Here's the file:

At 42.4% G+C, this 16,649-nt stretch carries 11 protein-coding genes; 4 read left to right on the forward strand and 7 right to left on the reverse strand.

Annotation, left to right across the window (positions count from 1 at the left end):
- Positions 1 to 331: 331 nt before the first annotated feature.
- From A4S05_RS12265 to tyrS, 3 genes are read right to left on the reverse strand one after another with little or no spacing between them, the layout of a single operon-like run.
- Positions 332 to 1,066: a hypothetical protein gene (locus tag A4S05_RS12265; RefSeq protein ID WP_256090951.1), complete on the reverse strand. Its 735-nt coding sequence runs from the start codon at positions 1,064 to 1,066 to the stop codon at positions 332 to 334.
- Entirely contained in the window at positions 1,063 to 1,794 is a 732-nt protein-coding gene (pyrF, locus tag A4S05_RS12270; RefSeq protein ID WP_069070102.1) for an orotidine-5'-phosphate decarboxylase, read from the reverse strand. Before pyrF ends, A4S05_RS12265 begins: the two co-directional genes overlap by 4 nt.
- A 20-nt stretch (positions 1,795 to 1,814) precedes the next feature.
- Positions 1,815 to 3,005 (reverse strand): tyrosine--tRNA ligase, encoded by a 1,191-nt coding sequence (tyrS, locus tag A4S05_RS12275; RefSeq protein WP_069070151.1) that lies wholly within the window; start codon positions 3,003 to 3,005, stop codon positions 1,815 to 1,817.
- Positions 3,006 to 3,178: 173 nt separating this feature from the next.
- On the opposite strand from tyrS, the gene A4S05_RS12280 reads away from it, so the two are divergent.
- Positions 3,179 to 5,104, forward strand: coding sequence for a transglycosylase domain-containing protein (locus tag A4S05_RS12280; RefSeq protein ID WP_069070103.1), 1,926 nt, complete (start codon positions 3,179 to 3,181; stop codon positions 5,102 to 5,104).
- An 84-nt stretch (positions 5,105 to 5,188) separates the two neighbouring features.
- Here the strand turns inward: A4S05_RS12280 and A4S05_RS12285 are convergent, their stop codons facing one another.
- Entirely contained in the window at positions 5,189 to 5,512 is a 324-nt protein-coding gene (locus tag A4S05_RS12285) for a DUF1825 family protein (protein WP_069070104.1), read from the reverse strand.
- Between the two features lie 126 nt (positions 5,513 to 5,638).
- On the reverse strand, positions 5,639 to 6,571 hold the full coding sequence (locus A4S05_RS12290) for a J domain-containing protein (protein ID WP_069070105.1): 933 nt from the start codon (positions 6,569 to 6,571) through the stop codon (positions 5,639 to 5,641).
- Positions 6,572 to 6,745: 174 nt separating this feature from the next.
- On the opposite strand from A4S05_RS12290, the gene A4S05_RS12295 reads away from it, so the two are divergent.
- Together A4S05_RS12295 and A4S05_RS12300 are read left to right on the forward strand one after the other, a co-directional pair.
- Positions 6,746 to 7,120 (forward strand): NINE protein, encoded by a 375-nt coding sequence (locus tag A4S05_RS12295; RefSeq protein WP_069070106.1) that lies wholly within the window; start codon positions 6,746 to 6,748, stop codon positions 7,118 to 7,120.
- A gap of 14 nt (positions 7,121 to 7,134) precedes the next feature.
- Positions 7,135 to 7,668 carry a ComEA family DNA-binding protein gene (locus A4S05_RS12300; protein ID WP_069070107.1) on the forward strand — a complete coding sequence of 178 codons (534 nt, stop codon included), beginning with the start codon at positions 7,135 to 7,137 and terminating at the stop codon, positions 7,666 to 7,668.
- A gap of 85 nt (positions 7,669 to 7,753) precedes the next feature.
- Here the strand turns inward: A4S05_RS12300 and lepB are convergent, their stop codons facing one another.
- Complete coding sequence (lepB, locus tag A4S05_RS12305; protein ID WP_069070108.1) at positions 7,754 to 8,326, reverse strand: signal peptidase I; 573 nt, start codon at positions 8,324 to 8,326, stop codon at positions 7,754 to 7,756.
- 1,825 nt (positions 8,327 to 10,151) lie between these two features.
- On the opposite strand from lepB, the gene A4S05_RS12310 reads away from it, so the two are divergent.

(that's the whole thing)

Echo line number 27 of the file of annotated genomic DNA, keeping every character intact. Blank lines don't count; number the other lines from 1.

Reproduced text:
- On the opposite strand from lepB, the gene A4S05_RS12310 reads away from it, so the two are divergent.